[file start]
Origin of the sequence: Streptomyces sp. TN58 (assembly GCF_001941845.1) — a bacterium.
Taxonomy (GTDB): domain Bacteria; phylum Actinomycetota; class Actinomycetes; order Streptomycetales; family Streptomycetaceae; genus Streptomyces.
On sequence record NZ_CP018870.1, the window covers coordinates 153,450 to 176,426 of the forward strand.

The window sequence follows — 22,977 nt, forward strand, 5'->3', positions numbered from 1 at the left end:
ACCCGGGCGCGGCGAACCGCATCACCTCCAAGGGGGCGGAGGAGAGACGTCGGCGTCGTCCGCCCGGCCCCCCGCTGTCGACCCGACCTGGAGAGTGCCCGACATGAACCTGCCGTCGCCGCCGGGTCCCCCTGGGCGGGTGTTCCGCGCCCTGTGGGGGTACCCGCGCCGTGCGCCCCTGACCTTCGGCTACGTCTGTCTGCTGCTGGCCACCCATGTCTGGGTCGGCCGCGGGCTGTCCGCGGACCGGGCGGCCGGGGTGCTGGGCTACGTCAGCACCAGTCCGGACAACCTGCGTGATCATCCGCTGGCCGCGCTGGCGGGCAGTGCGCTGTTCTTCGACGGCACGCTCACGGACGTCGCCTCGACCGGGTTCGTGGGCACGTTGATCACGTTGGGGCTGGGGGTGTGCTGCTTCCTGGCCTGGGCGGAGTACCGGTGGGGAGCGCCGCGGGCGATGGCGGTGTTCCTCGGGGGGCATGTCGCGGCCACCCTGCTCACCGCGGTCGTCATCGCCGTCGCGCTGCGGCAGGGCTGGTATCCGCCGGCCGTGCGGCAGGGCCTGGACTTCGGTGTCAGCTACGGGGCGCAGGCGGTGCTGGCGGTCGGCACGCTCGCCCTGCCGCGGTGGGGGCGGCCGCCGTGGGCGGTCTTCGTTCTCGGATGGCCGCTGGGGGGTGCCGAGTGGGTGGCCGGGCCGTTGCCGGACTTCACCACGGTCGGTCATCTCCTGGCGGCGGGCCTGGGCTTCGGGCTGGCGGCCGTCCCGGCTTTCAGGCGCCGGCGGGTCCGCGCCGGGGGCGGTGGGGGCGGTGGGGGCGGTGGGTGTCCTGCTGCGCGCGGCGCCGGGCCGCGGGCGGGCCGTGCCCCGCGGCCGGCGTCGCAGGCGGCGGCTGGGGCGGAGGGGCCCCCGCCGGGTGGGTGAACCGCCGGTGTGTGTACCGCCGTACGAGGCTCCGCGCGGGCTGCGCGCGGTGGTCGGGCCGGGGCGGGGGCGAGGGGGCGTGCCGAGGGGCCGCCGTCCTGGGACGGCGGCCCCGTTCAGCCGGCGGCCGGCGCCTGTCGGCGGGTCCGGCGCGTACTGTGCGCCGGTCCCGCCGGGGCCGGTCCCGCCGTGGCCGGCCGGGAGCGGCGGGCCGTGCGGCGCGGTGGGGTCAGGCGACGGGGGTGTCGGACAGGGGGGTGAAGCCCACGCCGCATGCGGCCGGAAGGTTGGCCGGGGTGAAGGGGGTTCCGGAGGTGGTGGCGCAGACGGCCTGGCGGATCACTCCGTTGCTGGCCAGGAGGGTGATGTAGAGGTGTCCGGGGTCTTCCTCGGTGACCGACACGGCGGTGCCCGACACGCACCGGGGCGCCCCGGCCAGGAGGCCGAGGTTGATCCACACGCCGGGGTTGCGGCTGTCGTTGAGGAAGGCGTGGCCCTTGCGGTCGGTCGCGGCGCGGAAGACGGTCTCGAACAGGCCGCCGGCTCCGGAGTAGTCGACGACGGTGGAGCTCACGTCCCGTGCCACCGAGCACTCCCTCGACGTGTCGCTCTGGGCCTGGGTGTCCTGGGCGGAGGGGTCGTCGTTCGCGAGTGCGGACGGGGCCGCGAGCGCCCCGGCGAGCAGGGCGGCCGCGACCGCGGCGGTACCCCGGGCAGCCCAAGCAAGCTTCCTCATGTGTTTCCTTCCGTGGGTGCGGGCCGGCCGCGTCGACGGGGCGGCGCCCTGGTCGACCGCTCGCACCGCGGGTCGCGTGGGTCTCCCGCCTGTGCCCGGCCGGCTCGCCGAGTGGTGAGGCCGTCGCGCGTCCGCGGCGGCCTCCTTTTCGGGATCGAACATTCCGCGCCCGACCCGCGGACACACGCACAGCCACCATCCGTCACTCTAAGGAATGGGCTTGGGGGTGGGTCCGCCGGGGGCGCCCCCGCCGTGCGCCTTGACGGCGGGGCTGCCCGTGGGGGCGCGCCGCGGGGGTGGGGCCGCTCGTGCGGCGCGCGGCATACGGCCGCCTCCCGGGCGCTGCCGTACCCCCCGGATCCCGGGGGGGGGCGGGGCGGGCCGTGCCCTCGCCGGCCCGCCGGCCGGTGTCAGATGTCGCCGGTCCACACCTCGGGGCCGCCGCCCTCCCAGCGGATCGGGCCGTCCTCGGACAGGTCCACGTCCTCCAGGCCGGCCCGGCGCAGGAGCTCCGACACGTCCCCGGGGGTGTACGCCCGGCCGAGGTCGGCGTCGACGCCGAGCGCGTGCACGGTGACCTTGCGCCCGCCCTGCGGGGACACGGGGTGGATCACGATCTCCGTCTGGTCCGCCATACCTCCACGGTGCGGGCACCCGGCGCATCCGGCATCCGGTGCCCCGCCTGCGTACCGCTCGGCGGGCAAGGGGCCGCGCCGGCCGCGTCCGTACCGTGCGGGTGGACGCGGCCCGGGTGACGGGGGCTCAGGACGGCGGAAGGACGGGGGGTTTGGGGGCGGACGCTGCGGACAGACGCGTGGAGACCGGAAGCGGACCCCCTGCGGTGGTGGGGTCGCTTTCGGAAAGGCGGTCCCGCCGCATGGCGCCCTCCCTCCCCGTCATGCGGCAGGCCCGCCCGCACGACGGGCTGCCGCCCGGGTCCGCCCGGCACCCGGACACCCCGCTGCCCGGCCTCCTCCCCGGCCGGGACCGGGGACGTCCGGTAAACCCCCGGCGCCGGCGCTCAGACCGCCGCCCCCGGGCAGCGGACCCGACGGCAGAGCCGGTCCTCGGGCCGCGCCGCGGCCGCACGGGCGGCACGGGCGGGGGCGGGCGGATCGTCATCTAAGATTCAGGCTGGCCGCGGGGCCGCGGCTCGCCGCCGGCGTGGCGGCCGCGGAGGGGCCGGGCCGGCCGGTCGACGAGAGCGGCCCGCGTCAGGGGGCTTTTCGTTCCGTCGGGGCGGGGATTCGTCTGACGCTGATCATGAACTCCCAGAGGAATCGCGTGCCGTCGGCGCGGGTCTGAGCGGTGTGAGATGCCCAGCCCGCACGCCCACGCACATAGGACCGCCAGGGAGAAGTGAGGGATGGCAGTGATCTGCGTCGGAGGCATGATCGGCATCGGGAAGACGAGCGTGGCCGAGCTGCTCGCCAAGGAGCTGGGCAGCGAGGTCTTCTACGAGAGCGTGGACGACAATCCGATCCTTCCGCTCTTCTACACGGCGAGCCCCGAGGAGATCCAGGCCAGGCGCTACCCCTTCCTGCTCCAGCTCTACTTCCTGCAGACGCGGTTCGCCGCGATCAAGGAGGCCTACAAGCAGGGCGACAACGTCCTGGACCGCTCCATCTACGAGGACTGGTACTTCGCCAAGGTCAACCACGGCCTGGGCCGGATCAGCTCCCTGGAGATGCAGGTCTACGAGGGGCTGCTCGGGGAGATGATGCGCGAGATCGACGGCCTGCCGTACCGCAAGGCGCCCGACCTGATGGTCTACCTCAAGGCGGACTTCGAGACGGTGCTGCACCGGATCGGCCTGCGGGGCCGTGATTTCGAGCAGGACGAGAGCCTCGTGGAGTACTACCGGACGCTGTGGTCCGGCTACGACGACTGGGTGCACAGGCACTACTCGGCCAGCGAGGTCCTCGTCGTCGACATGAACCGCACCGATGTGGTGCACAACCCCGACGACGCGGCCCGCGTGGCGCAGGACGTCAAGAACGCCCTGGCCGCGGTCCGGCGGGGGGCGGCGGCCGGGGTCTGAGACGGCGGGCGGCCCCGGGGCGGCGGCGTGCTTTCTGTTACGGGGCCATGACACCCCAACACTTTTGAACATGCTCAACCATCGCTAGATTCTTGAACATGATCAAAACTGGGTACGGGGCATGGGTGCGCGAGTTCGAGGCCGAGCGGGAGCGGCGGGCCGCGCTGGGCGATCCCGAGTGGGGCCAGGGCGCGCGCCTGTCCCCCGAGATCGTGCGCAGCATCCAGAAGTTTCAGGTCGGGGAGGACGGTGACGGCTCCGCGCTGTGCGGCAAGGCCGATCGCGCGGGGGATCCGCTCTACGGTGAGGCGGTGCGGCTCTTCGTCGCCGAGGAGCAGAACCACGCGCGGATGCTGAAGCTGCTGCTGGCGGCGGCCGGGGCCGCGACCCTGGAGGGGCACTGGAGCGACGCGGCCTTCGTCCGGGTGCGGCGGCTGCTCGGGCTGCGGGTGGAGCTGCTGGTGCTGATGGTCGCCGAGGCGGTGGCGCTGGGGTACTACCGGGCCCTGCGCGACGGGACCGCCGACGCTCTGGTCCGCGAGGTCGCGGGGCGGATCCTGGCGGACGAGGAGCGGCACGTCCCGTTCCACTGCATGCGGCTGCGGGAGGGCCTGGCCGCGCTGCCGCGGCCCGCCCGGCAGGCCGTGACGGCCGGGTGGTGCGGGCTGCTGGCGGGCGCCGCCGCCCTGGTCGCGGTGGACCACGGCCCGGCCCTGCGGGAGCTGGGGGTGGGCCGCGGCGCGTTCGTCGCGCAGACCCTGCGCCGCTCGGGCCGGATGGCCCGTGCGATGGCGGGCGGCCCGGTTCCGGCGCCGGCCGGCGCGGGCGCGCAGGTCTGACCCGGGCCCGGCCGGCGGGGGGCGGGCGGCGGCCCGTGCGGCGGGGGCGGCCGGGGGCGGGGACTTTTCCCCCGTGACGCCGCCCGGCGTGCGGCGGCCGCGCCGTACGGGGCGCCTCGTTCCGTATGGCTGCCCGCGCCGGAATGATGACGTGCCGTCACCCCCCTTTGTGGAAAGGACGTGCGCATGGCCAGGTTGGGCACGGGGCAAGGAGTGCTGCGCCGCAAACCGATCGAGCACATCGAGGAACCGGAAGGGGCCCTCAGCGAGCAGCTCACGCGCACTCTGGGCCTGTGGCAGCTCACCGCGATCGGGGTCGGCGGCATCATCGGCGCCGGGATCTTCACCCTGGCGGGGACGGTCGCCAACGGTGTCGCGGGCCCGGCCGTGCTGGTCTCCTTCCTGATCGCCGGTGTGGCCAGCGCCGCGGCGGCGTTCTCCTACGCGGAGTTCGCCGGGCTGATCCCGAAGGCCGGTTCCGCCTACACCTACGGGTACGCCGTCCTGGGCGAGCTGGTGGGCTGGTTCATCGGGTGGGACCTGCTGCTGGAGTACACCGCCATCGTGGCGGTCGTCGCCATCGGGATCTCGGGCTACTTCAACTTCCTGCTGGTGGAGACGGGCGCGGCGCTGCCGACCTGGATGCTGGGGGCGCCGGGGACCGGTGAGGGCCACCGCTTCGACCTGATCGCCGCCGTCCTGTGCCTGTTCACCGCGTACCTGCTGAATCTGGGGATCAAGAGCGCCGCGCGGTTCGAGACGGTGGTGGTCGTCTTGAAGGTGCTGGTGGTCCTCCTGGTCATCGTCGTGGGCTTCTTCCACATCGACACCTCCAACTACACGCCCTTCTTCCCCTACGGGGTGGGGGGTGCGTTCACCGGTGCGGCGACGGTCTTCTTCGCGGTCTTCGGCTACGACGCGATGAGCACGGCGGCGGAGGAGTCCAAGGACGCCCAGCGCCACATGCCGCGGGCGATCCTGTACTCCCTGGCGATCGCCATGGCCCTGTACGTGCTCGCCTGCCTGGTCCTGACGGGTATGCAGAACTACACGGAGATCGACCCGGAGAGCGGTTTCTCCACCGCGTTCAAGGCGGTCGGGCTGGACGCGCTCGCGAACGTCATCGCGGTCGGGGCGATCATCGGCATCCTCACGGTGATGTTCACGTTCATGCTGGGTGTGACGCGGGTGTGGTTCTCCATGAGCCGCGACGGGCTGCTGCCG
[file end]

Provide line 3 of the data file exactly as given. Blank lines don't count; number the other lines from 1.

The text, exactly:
On sequence record NZ_CP018870.1, the window covers coordinates 153,450 to 176,426 of the forward strand.